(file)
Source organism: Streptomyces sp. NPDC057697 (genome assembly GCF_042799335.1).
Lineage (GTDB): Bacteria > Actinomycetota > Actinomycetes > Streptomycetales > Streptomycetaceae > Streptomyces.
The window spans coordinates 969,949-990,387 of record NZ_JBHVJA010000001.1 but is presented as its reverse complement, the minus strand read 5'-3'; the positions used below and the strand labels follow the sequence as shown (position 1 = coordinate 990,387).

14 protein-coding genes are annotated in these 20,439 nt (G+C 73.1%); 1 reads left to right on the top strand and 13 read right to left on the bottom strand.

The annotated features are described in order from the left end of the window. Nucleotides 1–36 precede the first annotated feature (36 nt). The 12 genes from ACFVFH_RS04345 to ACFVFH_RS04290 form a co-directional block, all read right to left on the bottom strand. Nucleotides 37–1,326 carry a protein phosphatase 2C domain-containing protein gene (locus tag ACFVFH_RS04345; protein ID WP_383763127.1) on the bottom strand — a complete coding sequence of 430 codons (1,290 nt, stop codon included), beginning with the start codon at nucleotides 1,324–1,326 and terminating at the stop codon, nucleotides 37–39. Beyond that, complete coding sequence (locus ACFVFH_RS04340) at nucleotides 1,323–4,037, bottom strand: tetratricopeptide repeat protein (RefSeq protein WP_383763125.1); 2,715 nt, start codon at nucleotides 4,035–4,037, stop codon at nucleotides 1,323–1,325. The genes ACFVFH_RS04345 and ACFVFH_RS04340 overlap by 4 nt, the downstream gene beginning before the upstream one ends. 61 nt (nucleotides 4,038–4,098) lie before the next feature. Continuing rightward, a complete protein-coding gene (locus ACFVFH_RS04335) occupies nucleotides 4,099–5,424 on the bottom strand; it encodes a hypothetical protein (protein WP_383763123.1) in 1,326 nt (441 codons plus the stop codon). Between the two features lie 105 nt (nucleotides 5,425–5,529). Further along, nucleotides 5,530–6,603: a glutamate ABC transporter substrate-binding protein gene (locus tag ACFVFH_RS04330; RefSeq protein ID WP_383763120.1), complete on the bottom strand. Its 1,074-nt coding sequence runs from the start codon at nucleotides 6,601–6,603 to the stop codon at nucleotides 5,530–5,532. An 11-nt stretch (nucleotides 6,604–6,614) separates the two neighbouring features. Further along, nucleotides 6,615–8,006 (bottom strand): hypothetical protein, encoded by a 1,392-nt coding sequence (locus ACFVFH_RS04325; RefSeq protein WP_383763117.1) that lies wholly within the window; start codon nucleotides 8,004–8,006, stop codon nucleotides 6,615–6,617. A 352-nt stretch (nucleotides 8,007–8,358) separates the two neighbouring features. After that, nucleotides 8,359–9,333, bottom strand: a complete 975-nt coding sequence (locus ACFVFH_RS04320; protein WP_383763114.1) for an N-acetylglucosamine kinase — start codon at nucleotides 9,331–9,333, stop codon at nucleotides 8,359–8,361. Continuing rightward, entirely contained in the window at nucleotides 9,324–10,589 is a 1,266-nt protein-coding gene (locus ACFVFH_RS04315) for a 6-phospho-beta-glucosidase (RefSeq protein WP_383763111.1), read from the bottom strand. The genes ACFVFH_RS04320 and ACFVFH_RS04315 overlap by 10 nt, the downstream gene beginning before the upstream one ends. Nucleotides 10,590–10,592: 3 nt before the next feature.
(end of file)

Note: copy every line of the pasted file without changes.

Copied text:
Source organism: Streptomyces sp. NPDC057697 (genome assembly GCF_042799335.1).
Lineage (GTDB): Bacteria > Actinomycetota > Actinomycetes > Streptomycetales > Streptomycetaceae > Streptomyces.
The window spans coordinates 969,949-990,387 of record NZ_JBHVJA010000001.1 but is presented as its reverse complement, the minus strand read 5'-3'; the positions used below and the strand labels follow the sequence as shown (position 1 = coordinate 990,387).

14 protein-coding genes are annotated in these 20,439 nt (G+C 73.1%); 1 reads left to right on the top strand and 13 read right to left on the bottom strand.

The annotated features are described in order from the left end of the window. Nucleotides 1–36 precede the first annotated feature (36 nt). The 12 genes from ACFVFH_RS04345 to ACFVFH_RS04290 form a co-directional block, all read right to left on the bottom strand. Nucleotides 37–1,326 carry a protein phosphatase 2C domain-containing protein gene (locus tag ACFVFH_RS04345; protein ID WP_383763127.1) on the bottom strand — a complete coding sequence of 430 codons (1,290 nt, stop codon included), beginning with the start codon at nucleotides 1,324–1,326 and terminating at the stop codon, nucleotides 37–39. Beyond that, complete coding sequence (locus ACFVFH_RS04340) at nucleotides 1,323–4,037, bottom strand: tetratricopeptide repeat protein (RefSeq protein WP_383763125.1); 2,715 nt, start codon at nucleotides 4,035–4,037, stop codon at nucleotides 1,323–1,325. The genes ACFVFH_RS04345 and ACFVFH_RS04340 overlap by 4 nt, the downstream gene beginning before the upstream one ends. 61 nt (nucleotides 4,038–4,098) lie before the next feature. Continuing rightward, a complete protein-coding gene (locus ACFVFH_RS04335) occupies nucleotides 4,099–5,424 on the bottom strand; it encodes a hypothetical protein (protein WP_383763123.1) in 1,326 nt (441 codons plus the stop codon). Between the two features lie 105 nt (nucleotides 5,425–5,529). Further along, nucleotides 5,530–6,603: a glutamate ABC transporter substrate-binding protein gene (locus tag ACFVFH_RS04330; RefSeq protein ID WP_383763120.1), complete on the bottom strand. Its 1,074-nt coding sequence runs from the start codon at nucleotides 6,601–6,603 to the stop codon at nucleotides 5,530–5,532. An 11-nt stretch (nucleotides 6,604–6,614) separates the two neighbouring features. Further along, nucleotides 6,615–8,006 (bottom strand): hypothetical protein, encoded by a 1,392-nt coding sequence (locus ACFVFH_RS04325; RefSeq protein WP_383763117.1) that lies wholly within the window; start codon nucleotides 8,004–8,006, stop codon nucleotides 6,615–6,617. A 352-nt stretch (nucleotides 8,007–8,358) separates the two neighbouring features. After that, nucleotides 8,359–9,333, bottom strand: a complete 975-nt coding sequence (locus ACFVFH_RS04320; protein WP_383763114.1) for an N-acetylglucosamine kinase — start codon at nucleotides 9,331–9,333, stop codon at nucleotides 8,359–8,361. Continuing rightward, entirely contained in the window at nucleotides 9,324–10,589 is a 1,266-nt protein-coding gene (locus ACFVFH_RS04315) for a 6-phospho-beta-glucosidase (RefSeq protein WP_383763111.1), read from the bottom strand. The genes ACFVFH_RS04320 and ACFVFH_RS04315 overlap by 10 nt, the downstream gene beginning before the upstream one ends. Nucleotides 10,590–10,592: 3 nt before the next feature.